Creativity for me is really defined by people. By watching other people I unlock my creativity and channel it. Stories don’t come from any one person’s state of mind, from one ideology, from one place. Within every person are the ingredients I need to make my stories. Nothing exists in a vacuum. I can only write based on what I can observe.
Given that, living in the suburbs sucks sometimes.
When I’m in cities, ideas sprout, they take root. I am exposed to lives I would not otherwise be able to observe. I see food carts, hear languages not my own. People do things I don’t expect, spectacles both small and grand fly by. There are dog walkers, pamphlet givers, sandwich board wearers, drug dealers, big shots, suits, beggars, cops, saints, and sinners. The density in these places are greater, and the more dense the better.
I learned this in Philadelphia when I arrived for my first year of college. I’d amble down to Rittenhouse Square and just observe. I’d watch bums harass passersby until cops came to harass the bums. I’d watch the well to do go into their highrise apartments while street vendors sold pretzels and questionable cheesesteaks to kids like me. There’d be artists drawing and musicians playing, from the wretchedly bad to the sublimely talented. Pomeranian dogs slip leashes and roll like Sonic the Hedgehog into clumps of people endeared to said dog with furious and unpreventable kawaii overload. From inside this human tableaux I drew countless stories and scenes, and I have built worlds for them to live in.
By no means was I ever constrained to people watching at Rittenhouse though. Any SEPTA station in town would do – 30th Street, Suburban, Market East – any trolley or subway stop. South Street. The Vet, and later Citizen’s Bank Park. The Italian (or now, more aptly, the Vietnamese-Korean) Market. Chinatown. Philadelphia has density on it’s side.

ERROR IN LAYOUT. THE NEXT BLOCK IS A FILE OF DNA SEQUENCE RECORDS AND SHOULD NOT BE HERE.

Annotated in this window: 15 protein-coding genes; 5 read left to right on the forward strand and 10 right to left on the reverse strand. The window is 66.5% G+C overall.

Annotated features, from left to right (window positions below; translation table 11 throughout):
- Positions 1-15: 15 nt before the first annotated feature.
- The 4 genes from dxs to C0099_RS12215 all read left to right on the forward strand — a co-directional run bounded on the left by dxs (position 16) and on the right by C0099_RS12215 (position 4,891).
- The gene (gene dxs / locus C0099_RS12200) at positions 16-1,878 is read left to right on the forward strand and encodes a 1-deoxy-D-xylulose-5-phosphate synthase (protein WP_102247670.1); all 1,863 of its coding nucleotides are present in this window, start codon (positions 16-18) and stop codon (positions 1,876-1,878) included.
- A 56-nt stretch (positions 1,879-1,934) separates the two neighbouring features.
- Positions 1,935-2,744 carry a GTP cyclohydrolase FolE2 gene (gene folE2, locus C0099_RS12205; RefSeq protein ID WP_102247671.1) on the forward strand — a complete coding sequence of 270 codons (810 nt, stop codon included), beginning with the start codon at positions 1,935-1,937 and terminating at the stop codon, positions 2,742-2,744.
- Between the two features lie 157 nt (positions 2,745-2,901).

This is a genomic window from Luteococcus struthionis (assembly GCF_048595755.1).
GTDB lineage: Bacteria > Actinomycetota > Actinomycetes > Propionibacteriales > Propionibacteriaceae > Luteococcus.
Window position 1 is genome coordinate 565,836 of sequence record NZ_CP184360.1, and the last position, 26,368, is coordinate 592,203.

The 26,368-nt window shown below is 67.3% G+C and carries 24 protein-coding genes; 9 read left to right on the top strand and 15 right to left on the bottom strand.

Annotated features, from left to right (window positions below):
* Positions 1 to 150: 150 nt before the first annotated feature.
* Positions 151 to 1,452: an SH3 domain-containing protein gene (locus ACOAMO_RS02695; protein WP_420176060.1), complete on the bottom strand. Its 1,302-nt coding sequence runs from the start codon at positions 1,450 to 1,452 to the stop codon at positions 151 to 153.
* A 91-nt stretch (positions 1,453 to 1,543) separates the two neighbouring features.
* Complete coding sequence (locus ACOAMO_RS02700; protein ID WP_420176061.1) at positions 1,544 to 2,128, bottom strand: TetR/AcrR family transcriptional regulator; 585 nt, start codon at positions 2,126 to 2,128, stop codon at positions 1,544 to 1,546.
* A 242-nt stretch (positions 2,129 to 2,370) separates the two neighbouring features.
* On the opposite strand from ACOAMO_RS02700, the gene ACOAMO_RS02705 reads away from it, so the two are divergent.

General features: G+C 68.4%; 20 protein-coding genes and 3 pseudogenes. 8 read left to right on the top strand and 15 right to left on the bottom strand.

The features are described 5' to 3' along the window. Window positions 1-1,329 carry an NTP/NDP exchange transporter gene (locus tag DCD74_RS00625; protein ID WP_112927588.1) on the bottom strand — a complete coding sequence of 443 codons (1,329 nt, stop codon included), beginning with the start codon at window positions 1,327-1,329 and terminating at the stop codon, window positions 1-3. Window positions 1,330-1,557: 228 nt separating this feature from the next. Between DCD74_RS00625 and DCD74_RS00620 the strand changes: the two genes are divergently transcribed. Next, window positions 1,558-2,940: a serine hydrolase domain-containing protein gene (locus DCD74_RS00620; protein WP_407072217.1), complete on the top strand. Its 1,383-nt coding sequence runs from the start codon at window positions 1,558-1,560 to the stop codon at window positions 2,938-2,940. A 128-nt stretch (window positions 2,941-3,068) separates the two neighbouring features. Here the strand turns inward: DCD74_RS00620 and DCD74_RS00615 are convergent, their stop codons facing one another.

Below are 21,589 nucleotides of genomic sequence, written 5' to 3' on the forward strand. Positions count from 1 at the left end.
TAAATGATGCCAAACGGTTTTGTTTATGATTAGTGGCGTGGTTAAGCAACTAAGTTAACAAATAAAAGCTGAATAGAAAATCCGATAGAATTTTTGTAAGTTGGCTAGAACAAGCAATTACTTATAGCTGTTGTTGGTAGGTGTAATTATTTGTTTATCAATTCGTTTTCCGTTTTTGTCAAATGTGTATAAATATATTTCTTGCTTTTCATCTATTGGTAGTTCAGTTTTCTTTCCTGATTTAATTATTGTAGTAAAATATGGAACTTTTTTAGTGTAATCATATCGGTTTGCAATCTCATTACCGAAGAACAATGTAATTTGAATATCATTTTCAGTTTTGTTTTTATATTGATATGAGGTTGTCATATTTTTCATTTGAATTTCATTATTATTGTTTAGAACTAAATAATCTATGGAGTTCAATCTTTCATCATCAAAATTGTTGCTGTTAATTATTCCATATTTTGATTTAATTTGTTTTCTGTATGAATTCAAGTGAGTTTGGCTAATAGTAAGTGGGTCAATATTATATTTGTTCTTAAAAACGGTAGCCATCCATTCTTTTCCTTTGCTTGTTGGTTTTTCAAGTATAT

Then I went to New York this past week. You want to talk density, New York will give you a million stories and more per square mile than any other American city (though the New York Yankees and their fans make the city intolerable to live in). Upon entering Times Square, I encountered two people in the 89 degree heat and humidity dressed in full-on Predator costumes. I ran into an Asian Food Festival. I was swept into foot traffic that never lets up. I encountered every alt subculture imaginable churning through the subway. The subway itself is a beast of its own making, with seemingly endless tunnels and labyrinths waiting for exploration.
I’ve only been to two other places that compete on that level for density, and they too make for great places to sow ideas and wait for fruit to come. London with it’s years of empire and conflict. If there’s a place that out melting pots New York, it’s London, and that was almost twenty years ago in my case. The other is Tokyo, where it seems the entire population lives stacked on top of one another. It washes away all of my other direct experiences when it comes to pure overload and fodder for a million stories. As a devoted Japanophile, I draw quite a bit from the mere eleven days I had there, immersed in a completely different place.
Ultimately, these experiences fuel the fires inside of me. They make my writing what I want it to be. I suppose that somewhere there’s another writer out there who just sits out at a lake and draws from it the way I do from throngs of humans around me – but I’m not that author. We will forever misunderstand each other from the different sides of our shared coin. I’ll need constant food for thought from the streets, alleys, and thoroughfares of the world’s largest places to draw from.
I’ll need to explore more. And I plan to do just that.